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Bleeding Education Dry
rights, freedoms and repression |
Monday December 13, 2004 13:26 by James R - WSM personal capacity
OECD Report Advocates Increased Fees, More Inequality
Something is seriously amiss in education. Inequality of access is rampant and it doesn't take a genius to figure out that the latest Organisation for Economic Cooperation and Development (OECD) report and bouts of rhetoric from the government are going to do little to solve it. Beaten back two years ago, the government is once again trying to introduce fees, this time dumping the idea onto the OECD. Meanwhile, back home it uses its own shoddy track record in tackling educational inequality as a justification.
It comes as no shock that out of 26 countries the OECD surveyed Ireland is the fourth richest, yet comes second last in funding education. In 1999 3.2 per cent of students left the formal education system before even taking the Junior Cert. A 1998 literacy survey found that 1 in 10 children still leave primary school with significant reading problems caused by a lack of resources. Most research proves there is a direct correlation between the social background of a kid and their access to education at any given level.
The OECD identifies a funding crisis in education, something anyone working in education could have told you. This year saw a series of heavy cuts imposed in order to force University heads into accepting fees. Yet despite a funding crisis that led to library cuts last year, the President of UCD Hugh Brady still managed to find euro 1.6m for house renovations paid for by the college.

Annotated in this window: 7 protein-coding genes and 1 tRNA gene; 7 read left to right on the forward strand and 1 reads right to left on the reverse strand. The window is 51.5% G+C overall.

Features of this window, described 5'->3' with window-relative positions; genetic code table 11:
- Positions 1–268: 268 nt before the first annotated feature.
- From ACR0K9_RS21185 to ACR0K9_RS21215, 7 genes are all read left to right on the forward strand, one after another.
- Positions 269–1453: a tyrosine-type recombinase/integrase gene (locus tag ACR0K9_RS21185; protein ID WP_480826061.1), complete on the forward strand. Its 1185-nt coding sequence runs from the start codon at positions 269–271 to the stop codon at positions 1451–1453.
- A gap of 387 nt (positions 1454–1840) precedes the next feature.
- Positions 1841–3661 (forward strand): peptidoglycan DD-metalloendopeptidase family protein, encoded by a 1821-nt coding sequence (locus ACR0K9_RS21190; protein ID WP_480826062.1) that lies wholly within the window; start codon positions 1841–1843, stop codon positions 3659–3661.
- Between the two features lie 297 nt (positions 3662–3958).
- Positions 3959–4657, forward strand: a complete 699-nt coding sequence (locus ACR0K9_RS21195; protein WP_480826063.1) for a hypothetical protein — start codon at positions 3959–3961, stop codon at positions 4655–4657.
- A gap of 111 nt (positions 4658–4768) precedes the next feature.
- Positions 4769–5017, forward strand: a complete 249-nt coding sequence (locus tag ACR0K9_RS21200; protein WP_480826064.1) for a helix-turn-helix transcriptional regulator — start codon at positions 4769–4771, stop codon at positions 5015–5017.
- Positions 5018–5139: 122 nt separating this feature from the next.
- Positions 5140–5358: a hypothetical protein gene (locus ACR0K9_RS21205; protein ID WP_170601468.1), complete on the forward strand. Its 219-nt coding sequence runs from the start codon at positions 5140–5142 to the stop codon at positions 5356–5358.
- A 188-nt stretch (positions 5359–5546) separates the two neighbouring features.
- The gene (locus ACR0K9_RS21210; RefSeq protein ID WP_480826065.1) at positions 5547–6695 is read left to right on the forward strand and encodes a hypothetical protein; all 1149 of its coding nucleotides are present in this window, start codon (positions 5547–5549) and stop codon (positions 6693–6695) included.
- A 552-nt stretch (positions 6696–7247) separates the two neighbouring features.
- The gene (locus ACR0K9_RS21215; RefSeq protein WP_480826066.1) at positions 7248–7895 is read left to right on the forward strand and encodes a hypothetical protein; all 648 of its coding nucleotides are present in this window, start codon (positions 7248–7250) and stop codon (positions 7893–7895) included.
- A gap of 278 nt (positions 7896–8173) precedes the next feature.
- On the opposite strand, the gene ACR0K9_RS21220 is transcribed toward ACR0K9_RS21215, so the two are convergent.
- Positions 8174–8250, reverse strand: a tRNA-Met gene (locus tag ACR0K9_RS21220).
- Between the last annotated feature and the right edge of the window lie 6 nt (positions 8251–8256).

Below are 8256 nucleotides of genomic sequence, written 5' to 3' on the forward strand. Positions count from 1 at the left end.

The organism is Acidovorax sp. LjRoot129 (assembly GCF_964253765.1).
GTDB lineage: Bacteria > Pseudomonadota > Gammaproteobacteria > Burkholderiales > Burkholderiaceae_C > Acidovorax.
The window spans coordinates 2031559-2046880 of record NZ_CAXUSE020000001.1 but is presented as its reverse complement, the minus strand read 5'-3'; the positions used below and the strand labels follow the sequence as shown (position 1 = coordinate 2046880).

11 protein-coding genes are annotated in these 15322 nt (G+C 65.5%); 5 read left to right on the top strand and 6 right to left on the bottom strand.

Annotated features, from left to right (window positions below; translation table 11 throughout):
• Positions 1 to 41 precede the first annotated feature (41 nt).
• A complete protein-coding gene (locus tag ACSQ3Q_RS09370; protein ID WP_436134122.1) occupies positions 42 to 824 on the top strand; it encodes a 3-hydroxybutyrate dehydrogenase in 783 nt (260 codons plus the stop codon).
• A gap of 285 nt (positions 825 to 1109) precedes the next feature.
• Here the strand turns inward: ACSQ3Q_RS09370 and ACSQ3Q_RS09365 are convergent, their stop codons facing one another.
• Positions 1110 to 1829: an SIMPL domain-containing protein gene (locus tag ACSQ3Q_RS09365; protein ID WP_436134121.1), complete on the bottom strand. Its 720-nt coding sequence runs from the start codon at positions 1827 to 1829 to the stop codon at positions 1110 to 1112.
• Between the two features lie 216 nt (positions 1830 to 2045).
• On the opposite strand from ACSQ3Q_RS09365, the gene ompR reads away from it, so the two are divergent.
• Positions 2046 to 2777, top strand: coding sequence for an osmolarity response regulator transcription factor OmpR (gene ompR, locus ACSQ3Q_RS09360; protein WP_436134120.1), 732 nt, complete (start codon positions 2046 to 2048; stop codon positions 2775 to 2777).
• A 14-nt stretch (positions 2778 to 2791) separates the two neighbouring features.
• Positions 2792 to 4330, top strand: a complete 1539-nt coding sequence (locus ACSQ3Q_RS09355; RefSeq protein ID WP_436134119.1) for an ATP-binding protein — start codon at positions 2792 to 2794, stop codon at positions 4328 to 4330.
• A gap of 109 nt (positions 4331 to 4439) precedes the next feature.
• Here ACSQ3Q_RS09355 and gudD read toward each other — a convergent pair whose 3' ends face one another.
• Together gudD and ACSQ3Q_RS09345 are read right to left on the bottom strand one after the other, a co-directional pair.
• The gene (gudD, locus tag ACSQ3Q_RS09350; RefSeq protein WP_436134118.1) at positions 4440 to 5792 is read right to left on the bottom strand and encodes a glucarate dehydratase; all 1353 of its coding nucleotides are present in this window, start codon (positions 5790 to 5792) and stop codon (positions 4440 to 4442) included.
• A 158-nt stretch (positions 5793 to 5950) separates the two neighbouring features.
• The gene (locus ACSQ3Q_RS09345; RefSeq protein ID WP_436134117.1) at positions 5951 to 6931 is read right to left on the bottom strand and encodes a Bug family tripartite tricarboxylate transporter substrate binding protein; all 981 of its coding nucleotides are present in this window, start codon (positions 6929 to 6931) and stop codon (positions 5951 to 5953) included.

As in UCD, this is an issue of priorities. Nothing is making this clearer than the state's plans for third level. Reneging on its social duty to fund education, it intends to let private companies fill the gap endangering academic freedom and educational quality in the process. John Dawkins is the main driving force behind the latest OECD report, a former Australian education minister who oversaw similar changes in Australian education in the 1980's. One of the consequences of this was a 38% fall in the numbers of working class men entering third level education and a drop of 17,000 mature students enrolling annually. Fear of accumulating debt was the reason given by 61% of prospective students from low-income backgrounds for their decision not to go to third level. A fact much ignored by Irish media commentators who laud this Australian 'loan model', while buying all the bullshit about inclusion the Education minister has to sell.
Imposing more fees at the college door will only compound the problems of high rents, increased work pressures, miserable incomes and crap grants that drive most people away from third level. And God knows what it will do to tackle underfunding in primary and secondary schools. One thing is for certain, until we stand up and begin to promote a vision of education as a social right for all rather than something reserved for those that can pay and for business interests to exploit, we can expect the inequality to continue. Decisions like Brady's gaff will also continue, until those involved in education control the decisions affecting them. Opposition so far has been meek, its time to crank it up into a movement that can issue more than just press releases, reports and declarations. Instead we need actions and occupations across the campuses involving workers on shit contracts, researchers whose work has no value to business and students subsisting below even the essentials.